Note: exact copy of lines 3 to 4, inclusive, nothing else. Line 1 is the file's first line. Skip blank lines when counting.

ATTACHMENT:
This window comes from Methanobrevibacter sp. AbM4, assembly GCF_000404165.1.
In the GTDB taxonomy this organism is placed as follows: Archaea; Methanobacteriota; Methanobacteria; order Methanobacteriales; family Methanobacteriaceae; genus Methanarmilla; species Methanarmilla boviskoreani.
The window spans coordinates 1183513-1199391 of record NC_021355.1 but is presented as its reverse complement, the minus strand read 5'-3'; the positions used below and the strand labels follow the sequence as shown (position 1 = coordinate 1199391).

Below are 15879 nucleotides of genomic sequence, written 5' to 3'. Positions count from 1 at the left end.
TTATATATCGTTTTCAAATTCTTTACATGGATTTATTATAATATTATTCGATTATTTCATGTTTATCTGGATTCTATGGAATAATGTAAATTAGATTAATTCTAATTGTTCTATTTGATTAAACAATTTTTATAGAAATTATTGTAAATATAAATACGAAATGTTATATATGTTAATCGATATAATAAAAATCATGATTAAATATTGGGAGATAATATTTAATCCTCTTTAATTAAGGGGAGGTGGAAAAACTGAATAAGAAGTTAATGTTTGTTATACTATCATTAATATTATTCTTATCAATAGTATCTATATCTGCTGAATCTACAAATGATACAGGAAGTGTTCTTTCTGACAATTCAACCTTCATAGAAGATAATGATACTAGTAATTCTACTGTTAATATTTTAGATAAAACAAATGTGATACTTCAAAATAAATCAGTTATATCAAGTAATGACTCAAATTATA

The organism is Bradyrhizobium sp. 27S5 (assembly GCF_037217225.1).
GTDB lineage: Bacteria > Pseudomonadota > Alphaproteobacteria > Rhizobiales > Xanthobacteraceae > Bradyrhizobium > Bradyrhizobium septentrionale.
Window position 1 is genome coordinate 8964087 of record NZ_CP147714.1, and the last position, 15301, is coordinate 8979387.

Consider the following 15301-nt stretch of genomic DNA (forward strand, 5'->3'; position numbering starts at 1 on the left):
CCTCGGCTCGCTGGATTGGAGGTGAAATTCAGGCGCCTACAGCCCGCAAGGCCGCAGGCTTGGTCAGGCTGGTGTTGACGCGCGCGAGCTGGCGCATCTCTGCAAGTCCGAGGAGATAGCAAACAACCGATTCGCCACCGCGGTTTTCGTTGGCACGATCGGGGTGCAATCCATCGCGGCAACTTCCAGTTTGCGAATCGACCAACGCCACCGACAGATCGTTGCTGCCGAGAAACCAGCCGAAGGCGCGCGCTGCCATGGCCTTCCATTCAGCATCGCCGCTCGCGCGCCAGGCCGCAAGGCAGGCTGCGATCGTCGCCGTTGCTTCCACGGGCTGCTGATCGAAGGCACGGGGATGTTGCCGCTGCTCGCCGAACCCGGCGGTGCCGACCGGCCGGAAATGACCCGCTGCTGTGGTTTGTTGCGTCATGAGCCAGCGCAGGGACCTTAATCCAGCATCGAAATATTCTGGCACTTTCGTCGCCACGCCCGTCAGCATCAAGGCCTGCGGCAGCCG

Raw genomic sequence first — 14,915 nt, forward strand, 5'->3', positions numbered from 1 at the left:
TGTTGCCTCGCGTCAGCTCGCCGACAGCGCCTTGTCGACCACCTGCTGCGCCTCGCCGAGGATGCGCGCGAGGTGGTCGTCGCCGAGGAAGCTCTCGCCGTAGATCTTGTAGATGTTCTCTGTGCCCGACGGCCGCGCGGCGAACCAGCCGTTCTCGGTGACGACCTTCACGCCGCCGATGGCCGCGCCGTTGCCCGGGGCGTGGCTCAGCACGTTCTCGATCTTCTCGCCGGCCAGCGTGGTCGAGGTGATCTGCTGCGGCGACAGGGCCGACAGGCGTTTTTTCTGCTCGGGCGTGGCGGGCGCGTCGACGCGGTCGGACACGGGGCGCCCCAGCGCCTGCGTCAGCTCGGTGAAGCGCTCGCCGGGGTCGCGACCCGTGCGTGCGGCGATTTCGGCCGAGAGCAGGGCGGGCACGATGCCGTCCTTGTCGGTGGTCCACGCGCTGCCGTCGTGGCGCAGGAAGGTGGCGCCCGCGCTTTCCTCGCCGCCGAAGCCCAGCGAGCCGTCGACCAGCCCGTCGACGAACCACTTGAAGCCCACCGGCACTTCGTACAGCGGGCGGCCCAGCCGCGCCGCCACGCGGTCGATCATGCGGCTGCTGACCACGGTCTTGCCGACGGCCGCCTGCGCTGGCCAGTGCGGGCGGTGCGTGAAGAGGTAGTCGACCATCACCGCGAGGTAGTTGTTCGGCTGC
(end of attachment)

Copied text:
The window spans coordinates 1183513-1199391 of record NC_021355.1 but is presented as its reverse complement, the minus strand read 5'-3'; the positions used below and the strand labels follow the sequence as shown (position 1 = coordinate 1199391).

Below are 15879 nucleotides of genomic sequence, written 5' to 3'. Positions count from 1 at the left end.